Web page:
• Perhaps more surprising, a couple of proposed Golos assassins fell flat. Gruul Aggro only managed to beat Bant Golos 50% of the time, which technically means Golos did better against Gruul Aggro than it did against the field at large. Meanwhile, the Fires of Invention builds of Golos, which are specifically supposed to win the Golos mirror, were actually one of the better matchups for Bant Golos, with Bant winning 58% of the time across 12 matches.

 
Overall
Golos Fires 50% (48) 100% (2) 44% (18) 50% (4) 0% (1) 50% (2) 50% (4) 0% (2) 100% (1) n/a 100% (2) n/a n/a 75% (4) 38% (8)
  • Heading into Mythic Championship V, the word on the street was that Golos Fires was the Golos deck you play to beat other Golos decks, but its performance this weekend doesn't seem to back up the hype. Oddly, Bant Golos was one of the worst matchups for Golos Fires (along with Simic Food), with Golos Fires winning just 44% of its 18 matches.
  • Perhaps even more troubling for Golos Fires, it posted a lackluster 38% win rate against Simic Food, which was its second-most played deck apart from Bant Golos. Meanwhile, Bant Golos beat Simic Food 48% of the time, which isn't great, but is much better than 38%. This means that Golos Fires was bad against the two most popular decks in the format, which isn't a great place to be in Standard.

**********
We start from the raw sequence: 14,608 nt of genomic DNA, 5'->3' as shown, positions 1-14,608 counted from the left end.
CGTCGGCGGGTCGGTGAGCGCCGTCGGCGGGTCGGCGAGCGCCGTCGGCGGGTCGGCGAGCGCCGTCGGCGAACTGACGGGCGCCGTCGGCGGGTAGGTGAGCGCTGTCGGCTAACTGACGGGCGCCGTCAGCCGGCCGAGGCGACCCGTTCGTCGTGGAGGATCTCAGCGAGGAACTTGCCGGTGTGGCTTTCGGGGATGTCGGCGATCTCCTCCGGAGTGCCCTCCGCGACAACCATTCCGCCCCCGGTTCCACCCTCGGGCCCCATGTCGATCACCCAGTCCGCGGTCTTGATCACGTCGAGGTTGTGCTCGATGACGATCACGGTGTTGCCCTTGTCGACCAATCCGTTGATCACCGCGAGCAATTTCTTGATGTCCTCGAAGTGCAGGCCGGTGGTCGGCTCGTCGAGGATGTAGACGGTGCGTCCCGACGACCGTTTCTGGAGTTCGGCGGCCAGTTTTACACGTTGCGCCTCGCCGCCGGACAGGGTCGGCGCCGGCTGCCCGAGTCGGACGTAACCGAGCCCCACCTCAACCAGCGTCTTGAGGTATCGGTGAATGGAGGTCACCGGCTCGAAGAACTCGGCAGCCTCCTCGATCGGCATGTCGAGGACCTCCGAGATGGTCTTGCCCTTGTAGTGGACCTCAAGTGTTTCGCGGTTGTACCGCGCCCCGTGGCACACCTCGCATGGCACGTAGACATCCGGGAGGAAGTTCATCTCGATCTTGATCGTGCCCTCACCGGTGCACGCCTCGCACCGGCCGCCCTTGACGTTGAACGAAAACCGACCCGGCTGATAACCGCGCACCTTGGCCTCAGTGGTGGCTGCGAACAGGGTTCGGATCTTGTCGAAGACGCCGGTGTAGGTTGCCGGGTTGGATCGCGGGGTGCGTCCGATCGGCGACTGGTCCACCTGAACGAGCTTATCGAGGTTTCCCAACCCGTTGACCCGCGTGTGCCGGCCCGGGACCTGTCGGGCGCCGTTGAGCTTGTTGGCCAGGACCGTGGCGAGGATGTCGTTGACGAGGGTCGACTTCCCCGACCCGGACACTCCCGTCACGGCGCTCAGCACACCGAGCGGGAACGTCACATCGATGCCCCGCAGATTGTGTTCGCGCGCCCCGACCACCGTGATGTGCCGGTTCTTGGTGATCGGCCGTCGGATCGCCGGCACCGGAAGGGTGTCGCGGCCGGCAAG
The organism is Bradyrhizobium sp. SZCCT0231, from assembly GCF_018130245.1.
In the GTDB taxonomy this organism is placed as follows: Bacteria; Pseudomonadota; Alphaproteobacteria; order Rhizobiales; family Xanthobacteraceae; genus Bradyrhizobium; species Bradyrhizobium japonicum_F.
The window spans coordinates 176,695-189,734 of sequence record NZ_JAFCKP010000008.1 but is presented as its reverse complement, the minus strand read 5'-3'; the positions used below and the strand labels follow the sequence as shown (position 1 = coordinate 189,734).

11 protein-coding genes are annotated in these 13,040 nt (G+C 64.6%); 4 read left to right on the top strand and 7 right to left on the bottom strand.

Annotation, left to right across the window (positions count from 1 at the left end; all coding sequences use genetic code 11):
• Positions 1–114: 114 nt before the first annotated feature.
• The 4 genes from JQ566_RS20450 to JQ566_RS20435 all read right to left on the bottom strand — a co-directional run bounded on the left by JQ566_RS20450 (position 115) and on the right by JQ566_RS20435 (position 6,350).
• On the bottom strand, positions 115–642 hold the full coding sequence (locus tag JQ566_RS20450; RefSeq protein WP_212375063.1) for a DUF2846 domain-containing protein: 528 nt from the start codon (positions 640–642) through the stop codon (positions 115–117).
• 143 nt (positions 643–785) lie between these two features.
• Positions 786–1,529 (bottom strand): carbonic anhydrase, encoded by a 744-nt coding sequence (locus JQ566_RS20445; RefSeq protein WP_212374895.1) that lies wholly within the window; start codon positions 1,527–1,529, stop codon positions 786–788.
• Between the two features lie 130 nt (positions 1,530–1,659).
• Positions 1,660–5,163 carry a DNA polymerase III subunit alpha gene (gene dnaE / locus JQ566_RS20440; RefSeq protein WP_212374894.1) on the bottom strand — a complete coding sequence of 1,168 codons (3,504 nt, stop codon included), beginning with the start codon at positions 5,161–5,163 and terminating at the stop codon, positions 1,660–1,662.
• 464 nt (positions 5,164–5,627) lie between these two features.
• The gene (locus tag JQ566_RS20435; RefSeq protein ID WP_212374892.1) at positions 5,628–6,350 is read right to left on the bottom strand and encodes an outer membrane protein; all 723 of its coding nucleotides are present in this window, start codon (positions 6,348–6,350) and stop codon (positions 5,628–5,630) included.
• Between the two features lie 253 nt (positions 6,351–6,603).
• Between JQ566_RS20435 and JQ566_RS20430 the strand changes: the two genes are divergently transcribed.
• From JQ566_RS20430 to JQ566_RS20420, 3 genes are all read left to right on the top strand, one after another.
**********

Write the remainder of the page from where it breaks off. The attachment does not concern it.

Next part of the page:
• Without beating Bant Golos or Simic Food, it's really hard to make a solid argument as to why Golos Fires is a good choice moving forward. It did manage to beat up on lesser-played decks like Selesnya Adventures and Mardu Knights across a small number of matches, which helped the deck post a 50% match win percentage overall. But if you can't beat the two most played decks in the format (including one that you're specifically designed to beat in Bant Golos), winning against fringe decks isn't really something to get that excited about. Unless there's a big Standard shakeup with tomorrow's banned and restricted announcement, I'd expect to see Golos Fires start to fade moving forward.

 
Overall
Four-Color Golos 64% (14) 0% (1) 40% (5) 100% (1) n/a 100% (1) 100% (1) n/a n/a n/a 50% (2) 100% (1) n/a n/a 100% (2)
  • Four-Color Golos performed quite well at Mythic Championship V, although since it was only played by one player (Kenji Egashira), it's hard to read too much into the numbers. Is the deck good, or is Kenji good with the deck? It's hard to say for sure. The only matchup that Four-Color Golos played more than twice was Bant Golos, where it won just 40% of its five matches, although it is worth pointing out that the build seemed to perform decently against aggro, winning its only matchup against Cavalcade and Golgari Adventures, while splitting two matches with Mardu Knights.

Golos Deck Summary